Wednesday, May 30, 2012

Liberated or Subdued?

Recent Immolation in Lhasa
If you speak about 'liberation' to a Frenchman, he will immediately think of General de Gaulle's speech at the Hotel de Ville of Paris on August 25, 1944.
The French troops had just entered Paris and chased away or arrested the remnants of the Nazis in the French capital.
De Gaulle pronounced one of his greatest speeches: “Paris! Paris outraged! Paris broken! Paris martyred! But Paris liberated! Liberated by itself, liberated by its own people!"

After reading this speech, it is difficult to understand what the Chinese meant by ‘liberating Tibet’.
On January 1, 1950, a day after the Government of India had decided to hurry the recognition of the Communist regime, a broadcast of the New China News Agency (Xinhua) proclaimed: "the task for the People's Liberation Army (PLA) for 1950 are to liberate Taiwan, Hainan and Tibet... Tibet is an integral part of China. Tibet has fallen under the influence of the imperialist."
During the following months, China never missed a chance to assert again and again that Tibet was part of China's territory and it was "China's sacred duty to liberate Tibet."
On January 22, an interesting conversation took place in Moscow between Mao Zedong and Joseph Stalin:

Mao Zedong: I would like to note that the air regiment that you sent to China was very helpful. Let me thank you Comrade Stalin, for the help, and ask you to allow it to stay a little longer so it could help transport provisions to (Chinese Communist Central Party Committee member and commander of the PLA’s 2nd Field Army). Lui Bocheng’s troops, currently preparing for an attack on Tibet.
Joseph Stalin; It’s good that you are preparing the attack. The Tibetans need to be subdued. As for the air regiment, we shall talk this over with the military personnel and give you an answer.
This was 10 months before the 'liberation' began; Stalin said ‘subdued’, not ‘liberated’. These two words have an opposite meaning.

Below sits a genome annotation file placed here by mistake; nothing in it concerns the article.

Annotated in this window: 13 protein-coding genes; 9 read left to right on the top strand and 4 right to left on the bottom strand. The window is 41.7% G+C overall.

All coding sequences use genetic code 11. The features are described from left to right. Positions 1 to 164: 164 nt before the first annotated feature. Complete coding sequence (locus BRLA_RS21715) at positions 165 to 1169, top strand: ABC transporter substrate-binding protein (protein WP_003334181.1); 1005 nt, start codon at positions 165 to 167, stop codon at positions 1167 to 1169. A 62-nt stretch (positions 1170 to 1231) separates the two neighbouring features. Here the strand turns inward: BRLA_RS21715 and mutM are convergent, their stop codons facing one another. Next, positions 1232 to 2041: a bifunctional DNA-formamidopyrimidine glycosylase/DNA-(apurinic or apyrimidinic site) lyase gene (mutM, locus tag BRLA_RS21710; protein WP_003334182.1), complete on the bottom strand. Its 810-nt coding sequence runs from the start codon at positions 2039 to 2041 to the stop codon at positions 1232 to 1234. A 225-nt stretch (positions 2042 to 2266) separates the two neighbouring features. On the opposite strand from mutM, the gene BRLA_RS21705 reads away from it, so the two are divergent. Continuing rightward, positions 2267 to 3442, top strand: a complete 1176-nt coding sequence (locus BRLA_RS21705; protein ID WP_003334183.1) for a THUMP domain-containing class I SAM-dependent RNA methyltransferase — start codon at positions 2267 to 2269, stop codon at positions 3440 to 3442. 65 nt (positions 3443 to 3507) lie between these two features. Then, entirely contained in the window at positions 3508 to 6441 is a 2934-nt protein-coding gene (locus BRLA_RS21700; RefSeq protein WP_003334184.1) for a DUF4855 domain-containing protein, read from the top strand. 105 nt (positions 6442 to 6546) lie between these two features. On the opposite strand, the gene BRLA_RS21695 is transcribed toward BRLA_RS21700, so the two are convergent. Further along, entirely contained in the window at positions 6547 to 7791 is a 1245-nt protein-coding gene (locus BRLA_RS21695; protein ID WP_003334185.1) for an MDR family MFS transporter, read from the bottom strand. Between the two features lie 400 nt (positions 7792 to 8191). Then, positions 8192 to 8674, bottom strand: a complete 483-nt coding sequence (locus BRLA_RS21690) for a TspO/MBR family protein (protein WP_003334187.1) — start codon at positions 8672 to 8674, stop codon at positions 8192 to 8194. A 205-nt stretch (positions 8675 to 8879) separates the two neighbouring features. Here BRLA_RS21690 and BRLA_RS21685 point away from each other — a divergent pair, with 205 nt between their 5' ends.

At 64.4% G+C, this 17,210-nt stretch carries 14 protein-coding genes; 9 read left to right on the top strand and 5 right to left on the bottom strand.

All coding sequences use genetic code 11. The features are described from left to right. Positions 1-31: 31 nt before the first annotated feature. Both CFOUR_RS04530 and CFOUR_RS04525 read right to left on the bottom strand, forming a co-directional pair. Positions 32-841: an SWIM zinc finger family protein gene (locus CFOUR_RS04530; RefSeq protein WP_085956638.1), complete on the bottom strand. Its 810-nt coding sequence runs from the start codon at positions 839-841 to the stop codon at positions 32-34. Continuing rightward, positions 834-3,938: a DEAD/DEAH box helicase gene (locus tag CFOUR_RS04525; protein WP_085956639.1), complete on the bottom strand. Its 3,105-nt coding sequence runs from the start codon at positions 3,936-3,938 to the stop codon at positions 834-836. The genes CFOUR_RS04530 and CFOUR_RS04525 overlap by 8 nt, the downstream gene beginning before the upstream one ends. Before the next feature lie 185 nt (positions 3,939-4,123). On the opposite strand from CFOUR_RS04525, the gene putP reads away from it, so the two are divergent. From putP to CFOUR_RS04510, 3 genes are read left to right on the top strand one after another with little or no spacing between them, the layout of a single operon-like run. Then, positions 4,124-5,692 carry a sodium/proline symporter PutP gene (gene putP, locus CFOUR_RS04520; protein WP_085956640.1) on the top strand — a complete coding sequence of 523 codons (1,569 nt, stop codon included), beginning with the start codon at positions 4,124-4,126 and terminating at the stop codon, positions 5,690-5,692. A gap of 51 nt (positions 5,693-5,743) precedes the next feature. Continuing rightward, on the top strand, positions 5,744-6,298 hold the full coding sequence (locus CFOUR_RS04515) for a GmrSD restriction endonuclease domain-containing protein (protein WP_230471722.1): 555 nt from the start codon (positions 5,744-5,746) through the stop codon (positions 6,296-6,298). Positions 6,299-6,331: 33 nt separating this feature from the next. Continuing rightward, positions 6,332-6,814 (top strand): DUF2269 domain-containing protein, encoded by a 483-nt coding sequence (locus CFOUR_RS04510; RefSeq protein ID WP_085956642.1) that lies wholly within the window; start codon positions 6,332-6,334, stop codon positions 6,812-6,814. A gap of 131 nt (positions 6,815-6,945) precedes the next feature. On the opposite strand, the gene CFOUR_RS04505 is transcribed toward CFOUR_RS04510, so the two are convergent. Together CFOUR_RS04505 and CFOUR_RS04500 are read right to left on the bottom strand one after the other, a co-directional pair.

At that time, the only detail that the Chinese were not sure about was the degree of resistance of the Tibetans. Would the second Army of Marshall Lui Bosheng enter Tibet in a triumphal way (by being invited by the some Tibetans ‘friends’, for example) or would force be required?
It is to be noted that Deng Xiaoping, the man who did not care if a mouse was black or white as long it could catch mice, was the Political Commissioner for China's South-Western Region based in Sichuan and was over-all responsible for the 'liberation'.
During all these months the Chinese leaders, particularly the mild-mannered Zhou Enlai kept on assuring India through Panikkar, the Indian Ambassador in Beijing, that "China has no intention of using force against Tibet".

Another discussion took place in Moscow in September 1952; this time between Joseph Stalin and Zhou Enlai, the Chinese Premier.

Stalin. Tibet is a part of China. There must be Chinese troops deployed in Tibet. As for Burma, you should proceed carefully.

Zhou Enlai says that the Burmese government is concealing its true position with regard to China, but is actually maintaining an anti-China policy, orienting itself with America and Britain.
[Then] Zhou Enlai explains that Chinese troops were deployed in Tibet a year ago, and are now at the Indian border. The question of whether there should be Chinese troops in Tibet is moot.
Emphasizes that maintaining communication with Tibet is difficult. In order to communicate with Lhasa one needs 4-motor transport planes, equipped with oxygen tanks and de-icing devices. Could not the Soviet Union provide such planes? 2-motor planes can go 3/5 of the way, but that’s as far as they’ll go.